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Feb 10

Fabulous Floor Heat!

Posted by C. Mason Hearn in water heater, tile, renovation, plumbing, maintenance, HVAC, floors


We just purchased a 45 year old home that has had renos but I'd like to put a heated ceramic floor for the family room in the basement. ( 24x16) It now has laminate over concrete!!! Nasty! What is the safest and best way to do this knowing that there might be basement water damage every 100 years :) The house is in a river community.




Dear Liz:

Heated floors are wonderful.  If you buy-into the magazine ads run buy floor heating companies, your naked baby and the rest of the family (in bathrobes) will spend much time luxuriating on your warm tiled basement floor.

But seriously, we have installed quite a few of these and while there is certainly a cost of installation and ongoing operation, I have never had a client tell me they regretted that investment.  Floor heat is radiant-type heat, warming objects in the room in much the same way that do rays from the sun.

There are two basic types of floor heating systems:  electric and hydronic.  Electric in-floor heating is comprised of wires or mats of wires which warm by resistance heat – consuming roughly 8 watts of power per SF of heated floor.  This can be installed in a “mud” base or in the thinset under your tile.  Those wires, along with a thermostat and power source, pretty much would be your entire system.  Pros:  Low install cost, simple installation, fairly foolproof.  Cons:  Higher operating cost, potential for damage if flooding means “complete extended immersion”.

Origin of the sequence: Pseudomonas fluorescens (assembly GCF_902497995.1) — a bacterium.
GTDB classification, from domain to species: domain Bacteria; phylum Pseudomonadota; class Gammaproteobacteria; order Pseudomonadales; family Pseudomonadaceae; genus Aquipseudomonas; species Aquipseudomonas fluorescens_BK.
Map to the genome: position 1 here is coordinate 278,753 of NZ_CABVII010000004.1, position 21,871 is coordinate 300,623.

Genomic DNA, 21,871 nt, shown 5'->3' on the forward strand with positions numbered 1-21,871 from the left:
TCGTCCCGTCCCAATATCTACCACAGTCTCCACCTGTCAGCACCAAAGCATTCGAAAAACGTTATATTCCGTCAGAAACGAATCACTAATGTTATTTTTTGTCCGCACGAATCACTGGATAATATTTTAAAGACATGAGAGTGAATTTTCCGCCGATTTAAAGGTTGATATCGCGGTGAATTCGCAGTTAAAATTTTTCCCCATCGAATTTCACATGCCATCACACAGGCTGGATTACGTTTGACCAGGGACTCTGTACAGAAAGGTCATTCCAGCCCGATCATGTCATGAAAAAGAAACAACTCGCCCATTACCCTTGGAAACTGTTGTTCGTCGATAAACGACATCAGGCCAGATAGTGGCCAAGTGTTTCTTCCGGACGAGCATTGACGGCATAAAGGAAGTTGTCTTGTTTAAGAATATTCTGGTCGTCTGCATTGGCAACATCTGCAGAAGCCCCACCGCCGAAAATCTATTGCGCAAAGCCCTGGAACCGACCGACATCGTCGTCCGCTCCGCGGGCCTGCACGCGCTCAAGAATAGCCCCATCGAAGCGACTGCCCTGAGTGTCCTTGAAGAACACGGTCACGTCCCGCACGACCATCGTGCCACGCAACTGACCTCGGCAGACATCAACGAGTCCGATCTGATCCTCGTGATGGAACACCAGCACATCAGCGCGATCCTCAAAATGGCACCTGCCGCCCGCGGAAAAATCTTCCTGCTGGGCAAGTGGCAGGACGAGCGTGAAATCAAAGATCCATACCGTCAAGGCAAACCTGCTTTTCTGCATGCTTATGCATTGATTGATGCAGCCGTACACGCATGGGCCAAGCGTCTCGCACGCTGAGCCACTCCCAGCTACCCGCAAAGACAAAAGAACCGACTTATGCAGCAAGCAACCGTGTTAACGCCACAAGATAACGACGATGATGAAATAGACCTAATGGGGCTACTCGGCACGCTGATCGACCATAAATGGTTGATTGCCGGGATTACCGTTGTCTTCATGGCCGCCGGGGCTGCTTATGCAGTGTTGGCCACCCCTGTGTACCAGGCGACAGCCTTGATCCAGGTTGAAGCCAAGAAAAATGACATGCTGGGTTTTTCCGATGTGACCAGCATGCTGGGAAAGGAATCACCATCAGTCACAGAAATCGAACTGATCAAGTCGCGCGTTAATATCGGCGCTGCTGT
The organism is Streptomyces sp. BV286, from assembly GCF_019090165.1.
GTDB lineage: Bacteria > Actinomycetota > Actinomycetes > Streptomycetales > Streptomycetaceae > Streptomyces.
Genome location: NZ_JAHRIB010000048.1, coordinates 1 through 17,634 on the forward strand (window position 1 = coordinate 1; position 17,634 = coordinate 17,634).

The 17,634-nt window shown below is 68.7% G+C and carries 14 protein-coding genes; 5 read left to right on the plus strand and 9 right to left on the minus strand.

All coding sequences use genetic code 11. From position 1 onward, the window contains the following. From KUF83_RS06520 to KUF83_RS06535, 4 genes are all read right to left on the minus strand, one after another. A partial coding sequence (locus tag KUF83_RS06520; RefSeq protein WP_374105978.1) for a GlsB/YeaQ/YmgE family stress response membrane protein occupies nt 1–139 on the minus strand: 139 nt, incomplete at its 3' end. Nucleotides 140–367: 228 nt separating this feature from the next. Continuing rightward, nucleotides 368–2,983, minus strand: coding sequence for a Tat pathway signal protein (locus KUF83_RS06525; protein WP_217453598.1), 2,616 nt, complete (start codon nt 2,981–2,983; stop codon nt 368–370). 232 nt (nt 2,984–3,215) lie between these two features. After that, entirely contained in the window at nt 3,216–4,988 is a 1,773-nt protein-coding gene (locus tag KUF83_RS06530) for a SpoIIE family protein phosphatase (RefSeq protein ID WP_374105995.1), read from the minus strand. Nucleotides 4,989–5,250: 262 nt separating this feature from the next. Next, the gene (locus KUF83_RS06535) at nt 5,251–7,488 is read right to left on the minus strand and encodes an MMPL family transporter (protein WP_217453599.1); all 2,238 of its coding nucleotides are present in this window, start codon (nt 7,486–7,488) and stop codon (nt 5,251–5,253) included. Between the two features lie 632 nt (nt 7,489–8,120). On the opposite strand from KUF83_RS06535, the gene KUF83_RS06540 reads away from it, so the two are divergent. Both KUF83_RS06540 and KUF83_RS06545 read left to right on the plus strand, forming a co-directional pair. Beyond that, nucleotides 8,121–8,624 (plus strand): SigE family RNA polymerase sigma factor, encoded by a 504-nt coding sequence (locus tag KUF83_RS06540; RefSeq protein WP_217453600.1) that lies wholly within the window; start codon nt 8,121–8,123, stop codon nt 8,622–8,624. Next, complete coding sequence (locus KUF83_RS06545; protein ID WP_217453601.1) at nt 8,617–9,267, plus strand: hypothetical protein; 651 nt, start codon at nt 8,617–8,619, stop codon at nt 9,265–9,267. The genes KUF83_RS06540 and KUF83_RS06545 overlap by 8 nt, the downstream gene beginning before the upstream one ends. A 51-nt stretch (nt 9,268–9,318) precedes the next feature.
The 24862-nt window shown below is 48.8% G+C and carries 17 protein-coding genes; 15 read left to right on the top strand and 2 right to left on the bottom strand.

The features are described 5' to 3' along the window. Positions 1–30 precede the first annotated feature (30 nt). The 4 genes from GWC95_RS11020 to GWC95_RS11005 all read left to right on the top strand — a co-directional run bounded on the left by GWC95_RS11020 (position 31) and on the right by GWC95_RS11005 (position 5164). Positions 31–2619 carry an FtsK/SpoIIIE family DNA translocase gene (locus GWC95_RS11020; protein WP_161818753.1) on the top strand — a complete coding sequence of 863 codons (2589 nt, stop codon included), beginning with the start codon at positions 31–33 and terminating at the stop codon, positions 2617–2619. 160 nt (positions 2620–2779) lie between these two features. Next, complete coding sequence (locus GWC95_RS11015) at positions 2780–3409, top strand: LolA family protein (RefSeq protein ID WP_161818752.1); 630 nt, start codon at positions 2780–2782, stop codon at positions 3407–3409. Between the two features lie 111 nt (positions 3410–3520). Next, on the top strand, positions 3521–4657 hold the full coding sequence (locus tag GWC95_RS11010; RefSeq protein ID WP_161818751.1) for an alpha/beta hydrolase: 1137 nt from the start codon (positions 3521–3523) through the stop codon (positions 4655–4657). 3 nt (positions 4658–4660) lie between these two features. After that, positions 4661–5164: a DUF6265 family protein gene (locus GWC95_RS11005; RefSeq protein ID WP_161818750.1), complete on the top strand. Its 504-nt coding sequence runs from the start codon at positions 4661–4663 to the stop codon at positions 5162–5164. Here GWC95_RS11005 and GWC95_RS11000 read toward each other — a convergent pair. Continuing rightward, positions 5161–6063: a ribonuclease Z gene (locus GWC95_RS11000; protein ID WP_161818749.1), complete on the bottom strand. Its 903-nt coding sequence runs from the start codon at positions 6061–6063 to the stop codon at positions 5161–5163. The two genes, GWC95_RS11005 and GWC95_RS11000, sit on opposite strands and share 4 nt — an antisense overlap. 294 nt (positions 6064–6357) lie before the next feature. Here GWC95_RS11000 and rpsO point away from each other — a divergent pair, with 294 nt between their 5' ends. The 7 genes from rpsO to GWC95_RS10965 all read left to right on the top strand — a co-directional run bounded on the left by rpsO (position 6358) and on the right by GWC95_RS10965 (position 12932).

Hydronic systems include a network of tubing runs between your slab and tile.  These tubes circulate warm water from a furnace or water heater, pump - all controlled by a thermostat.  As you can imagine, the peripheral heating and circulating equipment can become a big investment before even the first stick of tubing goes in your floor.  If you don’t already have a water-heating furnace with additional capacity in your home, I usually estimate all of that to add almost $10K on top of the electric option installation cost.  Your return comes in operating cost which, particularly with a room of this size (400 SF), should be much lower.  As well, the tubing typically used in these installations should not be affected by periodic water immersion.

I could write pages of other caveats and things you should consider before installing either system.  I would advise to engage either a mechanical engineer, or a mechanical contractor with radiant heating experience to review the particulars of your situation to help you determine whether there are other considerations you might take into account.

Best wishes for a successful project!


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